The agency celebrated its 20th Anniversary in 1959, having grown from 31 men to 461 “well trained and well equipped officers,” Bueno said. It expanded to 11 troops, which still exist to this day and patrol all corners of the state.

Other highlights include:

  • The 1960s saw the agency take to the skies, as they started using two Piper aircraft to enforce traffic laws. By the 1980s the fleet would grow to 11 planes and eventually include the use of helicopters in the 1990s. Three pilots have been killed in the line of duty.
  • 1971 saw a trooper named Joe Willie DeCoursey join the ranks, beginning a 25-year career with the agency. DeCoursey, who served as a traffic homicide investigator, would retire in 1996, making him the first African-American trooper to reach 25 years of service.
  • The 1980s saw the agency having a hand in some of the more prominent Florida events of the decade, including assisting with the processing of 125,000 Cuban refugees following the Mariel Boatlift; FHP homicide troopers investigating the 35 deaths that resulted from the collapse of the Sunshine Skyway in 1980, after a cargo ship struck the bridge’s concrete pilings; 100 troopers from across the state being sent to Liberty City, to help bring order to a community that had a crime rate spiraling out of control. During that time troopers made 58,000 arrests.

By the late 90s Florida had the fourth largest population in America, with 14.7 million residents. Four hundred and fifty people a day were moving to Florida by 1998, according to stats, and the FHP had to develop new ways to ensure law and order on the state’s roadways.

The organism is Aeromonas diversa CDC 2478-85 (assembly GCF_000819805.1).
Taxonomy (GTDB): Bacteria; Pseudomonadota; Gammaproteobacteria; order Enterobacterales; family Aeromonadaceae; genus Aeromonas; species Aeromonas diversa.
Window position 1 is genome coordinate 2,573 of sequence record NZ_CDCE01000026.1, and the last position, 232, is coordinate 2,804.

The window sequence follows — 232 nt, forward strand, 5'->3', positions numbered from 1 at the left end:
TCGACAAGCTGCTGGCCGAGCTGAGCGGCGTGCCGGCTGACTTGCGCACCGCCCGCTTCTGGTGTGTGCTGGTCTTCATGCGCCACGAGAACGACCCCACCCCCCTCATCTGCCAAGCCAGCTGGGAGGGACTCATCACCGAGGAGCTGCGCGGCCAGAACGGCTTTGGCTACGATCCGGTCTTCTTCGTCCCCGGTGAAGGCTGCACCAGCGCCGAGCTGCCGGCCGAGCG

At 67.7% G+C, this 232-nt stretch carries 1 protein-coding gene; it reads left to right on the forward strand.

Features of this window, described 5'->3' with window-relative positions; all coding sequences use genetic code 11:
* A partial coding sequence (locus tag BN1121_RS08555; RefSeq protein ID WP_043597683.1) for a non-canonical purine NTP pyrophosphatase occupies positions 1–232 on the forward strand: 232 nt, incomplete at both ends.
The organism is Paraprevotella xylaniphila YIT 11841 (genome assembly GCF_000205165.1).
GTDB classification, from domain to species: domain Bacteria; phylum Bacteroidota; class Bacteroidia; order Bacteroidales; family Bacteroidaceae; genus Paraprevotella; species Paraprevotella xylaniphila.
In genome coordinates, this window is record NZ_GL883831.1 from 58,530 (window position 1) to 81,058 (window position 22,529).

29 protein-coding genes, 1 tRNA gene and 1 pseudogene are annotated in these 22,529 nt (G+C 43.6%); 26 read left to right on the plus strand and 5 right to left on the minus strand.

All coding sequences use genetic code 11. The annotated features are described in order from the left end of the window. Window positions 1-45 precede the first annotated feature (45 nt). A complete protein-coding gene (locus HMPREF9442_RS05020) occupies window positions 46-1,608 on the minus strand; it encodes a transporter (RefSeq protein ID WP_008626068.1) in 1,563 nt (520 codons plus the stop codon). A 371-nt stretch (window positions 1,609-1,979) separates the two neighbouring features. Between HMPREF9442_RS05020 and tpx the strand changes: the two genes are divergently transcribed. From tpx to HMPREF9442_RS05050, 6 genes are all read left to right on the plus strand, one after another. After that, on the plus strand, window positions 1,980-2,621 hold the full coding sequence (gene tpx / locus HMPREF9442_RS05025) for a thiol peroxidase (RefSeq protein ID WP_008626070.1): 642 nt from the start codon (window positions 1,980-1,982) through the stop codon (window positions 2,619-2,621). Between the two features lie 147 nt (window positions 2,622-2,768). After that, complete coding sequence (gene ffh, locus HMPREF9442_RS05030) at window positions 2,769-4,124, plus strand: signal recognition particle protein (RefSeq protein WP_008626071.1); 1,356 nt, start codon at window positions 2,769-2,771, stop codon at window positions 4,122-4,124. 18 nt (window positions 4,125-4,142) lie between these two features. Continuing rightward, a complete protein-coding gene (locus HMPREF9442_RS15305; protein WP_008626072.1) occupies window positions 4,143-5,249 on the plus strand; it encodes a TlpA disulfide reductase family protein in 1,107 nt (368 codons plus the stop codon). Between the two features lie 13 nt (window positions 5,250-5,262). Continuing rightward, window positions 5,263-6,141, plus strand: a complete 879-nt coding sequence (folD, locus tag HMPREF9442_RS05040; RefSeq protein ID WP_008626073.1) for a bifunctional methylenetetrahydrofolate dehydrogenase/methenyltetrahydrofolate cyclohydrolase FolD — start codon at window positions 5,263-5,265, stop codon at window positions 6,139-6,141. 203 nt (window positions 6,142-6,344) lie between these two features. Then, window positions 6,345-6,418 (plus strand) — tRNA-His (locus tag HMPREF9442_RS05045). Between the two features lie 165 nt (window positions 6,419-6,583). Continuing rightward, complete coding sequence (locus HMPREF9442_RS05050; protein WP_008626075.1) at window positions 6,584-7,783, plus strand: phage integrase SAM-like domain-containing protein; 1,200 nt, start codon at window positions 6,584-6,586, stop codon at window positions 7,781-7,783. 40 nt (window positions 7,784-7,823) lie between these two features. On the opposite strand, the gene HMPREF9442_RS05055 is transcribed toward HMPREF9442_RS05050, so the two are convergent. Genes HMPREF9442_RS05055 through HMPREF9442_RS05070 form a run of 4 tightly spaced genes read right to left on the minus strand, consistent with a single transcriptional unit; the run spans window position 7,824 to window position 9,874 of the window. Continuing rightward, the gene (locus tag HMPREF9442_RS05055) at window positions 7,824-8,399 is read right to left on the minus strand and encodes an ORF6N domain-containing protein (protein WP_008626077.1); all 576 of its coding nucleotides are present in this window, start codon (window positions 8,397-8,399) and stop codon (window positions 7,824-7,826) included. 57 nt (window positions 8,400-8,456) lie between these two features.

Florida Highway Patrolman Ralph Moore , Tallahassee, Fla., stands by the cab driven by murder victim Adam William "Bud" Jenkins. Photo: Florida Memory Project
Florida Highway Patrolman Ralph Moore , Tallahassee, Fla., stands by the cab driven by murder victim Adam William “Bud” Jenkins.
Photo: Florida Memory Project

According to Bueno, by the year 2000, the agency was dedicated with using the latest technologies in their vehicles, including mobile data computers, mapping software, finger print scanners and two camera systems.

The agency’s mission has stayed the same, even through the tools have changed, Bueno said, to protect both the safety of the public and the troopers, many of whom have fallen in the line of duty.

Forty-eight troopers have died while on the job since 1936; Trooper Royston E. Walker was the first to fall, when he was shot and killed on Aug. 31, 1936 by a motorist he was trying to stop for having faulty headlights. Walker had been a trooper for seven months. The most recent trooper to fall was William H. Dyer III, who died in a single vehicle crash in Leon County, after serving as a trooper for 16 years.

As the agency celebrates its 75th Anniversary, the FHP is undoubtedly looking ahead while honoring its past. For three quarters of a century, the agency has grown as the state has, answering the call while often paying for it with the ultimate sacrifice.

As more and more people will continue to be drawn to the state, the role of the FHP will continue to grow, in order to meet the demands of public safety and to meet all of the challenges ahead.